You are not the same afterwards.

    December 4, 2009 at 11:47 am |
  4. Tony R

    5'9" 228?? I wish this kid alot of luck he's in for a world of hurt.
    BTW alot of people will compare Army basic to Marine Corps basic and its not even fair to do that...for one Marines are all trained to be basic rifleman, and the Army is just not structured that way. Regardless of how "soft" the Army is this kid should be commended for serving his country in a time of war. For those interested in how Marines get down at basic you will just have to experience it for yourself...theres no way to really describe it.
    One team one team one fight

    December 4, 2009 at 11:47 am |
  5. Patty

    Good Luck PVT. My daughter went through basic at Ft. Jackson almost 10 years ago. Fresh out of HS and it realy made changes in her that last today. She went from a girl that never cleaned her room to being immaculate. She is out of the Army now, after serving 1 year in Iraq, but the lessons she learned in Basic are still with her. Mom don't worry too much you will get a Man to replace the boy you sent off.

    December 4, 2009 at 11:47 am |
  6. Becky

    I went thru basic at ft Jackson SC one year ago and I loved it, it's a life changing expeirence however right before my deployement I fell off of a 5 ton truck and broke my back in 5 places making me ineligible to be in the army any longer if I cld go back and do it again I certainly would I was in Bravo co 3/60 3rd platoon 'wrecking crew' hoooaaahhhhh!

    December 4, 2009 at 11:46 am |
  7. Heather

    I did my BCT at FT. Leonardwood. Good times. You guys will enjoy it. Drill Sergeants do (2 years I believe) rotations, so the ones in the article might not be the same that you encounter. And there are some Sirs and Ma'ams to contend with at BCT. But for the most part, you will say Yes Drill Sergeant 50 million times a day!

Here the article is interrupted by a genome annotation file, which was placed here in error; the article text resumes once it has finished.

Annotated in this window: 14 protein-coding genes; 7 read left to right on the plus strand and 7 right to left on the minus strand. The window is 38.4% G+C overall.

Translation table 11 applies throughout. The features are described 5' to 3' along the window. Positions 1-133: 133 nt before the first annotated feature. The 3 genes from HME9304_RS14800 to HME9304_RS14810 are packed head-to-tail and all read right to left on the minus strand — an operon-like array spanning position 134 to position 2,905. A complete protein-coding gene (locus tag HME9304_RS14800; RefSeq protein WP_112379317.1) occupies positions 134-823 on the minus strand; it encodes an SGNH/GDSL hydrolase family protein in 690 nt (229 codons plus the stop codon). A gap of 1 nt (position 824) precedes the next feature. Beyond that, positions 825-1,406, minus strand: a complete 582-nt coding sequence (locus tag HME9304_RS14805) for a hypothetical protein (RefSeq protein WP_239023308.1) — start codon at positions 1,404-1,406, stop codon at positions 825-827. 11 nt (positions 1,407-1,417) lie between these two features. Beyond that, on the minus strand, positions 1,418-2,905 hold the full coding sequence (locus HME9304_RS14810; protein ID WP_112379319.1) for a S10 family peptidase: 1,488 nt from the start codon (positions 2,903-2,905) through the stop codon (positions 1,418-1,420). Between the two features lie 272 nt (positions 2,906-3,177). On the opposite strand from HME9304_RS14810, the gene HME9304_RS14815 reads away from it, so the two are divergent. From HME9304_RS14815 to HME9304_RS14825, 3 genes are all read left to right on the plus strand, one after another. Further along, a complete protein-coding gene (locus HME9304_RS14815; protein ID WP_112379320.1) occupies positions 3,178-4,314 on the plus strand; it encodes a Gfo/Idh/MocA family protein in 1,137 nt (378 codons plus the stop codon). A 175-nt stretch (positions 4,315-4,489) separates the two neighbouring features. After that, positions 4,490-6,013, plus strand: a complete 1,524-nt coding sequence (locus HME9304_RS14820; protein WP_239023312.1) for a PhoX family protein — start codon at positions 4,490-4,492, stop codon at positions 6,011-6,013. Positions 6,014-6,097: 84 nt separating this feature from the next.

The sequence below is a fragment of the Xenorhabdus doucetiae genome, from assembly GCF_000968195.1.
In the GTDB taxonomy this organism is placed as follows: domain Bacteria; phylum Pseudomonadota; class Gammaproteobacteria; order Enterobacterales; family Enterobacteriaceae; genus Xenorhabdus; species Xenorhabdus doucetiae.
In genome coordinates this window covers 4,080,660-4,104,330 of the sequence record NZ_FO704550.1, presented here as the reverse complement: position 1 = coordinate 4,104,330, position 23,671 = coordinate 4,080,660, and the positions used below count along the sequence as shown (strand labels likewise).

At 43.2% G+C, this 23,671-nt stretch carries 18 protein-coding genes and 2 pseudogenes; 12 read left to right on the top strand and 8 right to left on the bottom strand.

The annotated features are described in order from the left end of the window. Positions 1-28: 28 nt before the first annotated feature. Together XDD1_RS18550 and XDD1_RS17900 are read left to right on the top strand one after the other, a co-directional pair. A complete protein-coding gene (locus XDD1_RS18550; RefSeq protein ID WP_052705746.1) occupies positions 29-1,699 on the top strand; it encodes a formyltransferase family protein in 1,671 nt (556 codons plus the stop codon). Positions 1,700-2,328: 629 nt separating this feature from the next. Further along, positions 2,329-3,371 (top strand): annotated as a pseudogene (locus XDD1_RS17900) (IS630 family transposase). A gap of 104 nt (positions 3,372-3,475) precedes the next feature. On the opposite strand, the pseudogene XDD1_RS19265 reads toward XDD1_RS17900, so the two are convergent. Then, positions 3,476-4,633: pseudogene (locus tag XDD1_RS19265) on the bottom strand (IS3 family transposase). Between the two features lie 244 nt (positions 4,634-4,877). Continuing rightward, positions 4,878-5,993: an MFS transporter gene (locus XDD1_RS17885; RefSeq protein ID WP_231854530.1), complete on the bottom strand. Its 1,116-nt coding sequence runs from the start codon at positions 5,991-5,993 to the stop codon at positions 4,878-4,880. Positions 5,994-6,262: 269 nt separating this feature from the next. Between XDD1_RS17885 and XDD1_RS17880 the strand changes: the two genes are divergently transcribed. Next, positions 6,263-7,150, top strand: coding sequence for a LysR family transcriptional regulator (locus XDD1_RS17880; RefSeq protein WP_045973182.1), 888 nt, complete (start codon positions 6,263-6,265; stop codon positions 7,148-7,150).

I look forward to the rest of this series as well! I'm sure it will bring back good (and some not so good) memories for all of us who have been "Lost in the Woods".


    December 4, 2009 at 11:46 am |
  8. Mike Diaz

    Any retired Army guy knows recruits do not respond to the Drill Sargent with Sir Yes Sir! The proper response is YES Drill Sargent!

    Sir Yes Sir! Will get the a response from The Drill Sargent of "Son Don't call me Sir I work for a living"

    December 4, 2009 at 11:46 am |
  9. Dan (fmr Army SGT and OIF veteran)

    Thank you to all of you young men and women for continuing with the great military tradition, regardless of the branch of service. For all of you preparing for basic training, remember one thing. The Drill Sergeants may seem like they don't like you, but don't take it personally; because it isn't. They will push buttons to test your intestinal fortitude and try to weed out the folks who really don't want to be there. You may run into your former Drill Sergeant one day. I certainly did. You will both have a good laugh about all the things that you thought were so tough and how you thought they were so mean. They are doing their job. Making Soldiers out of civilians.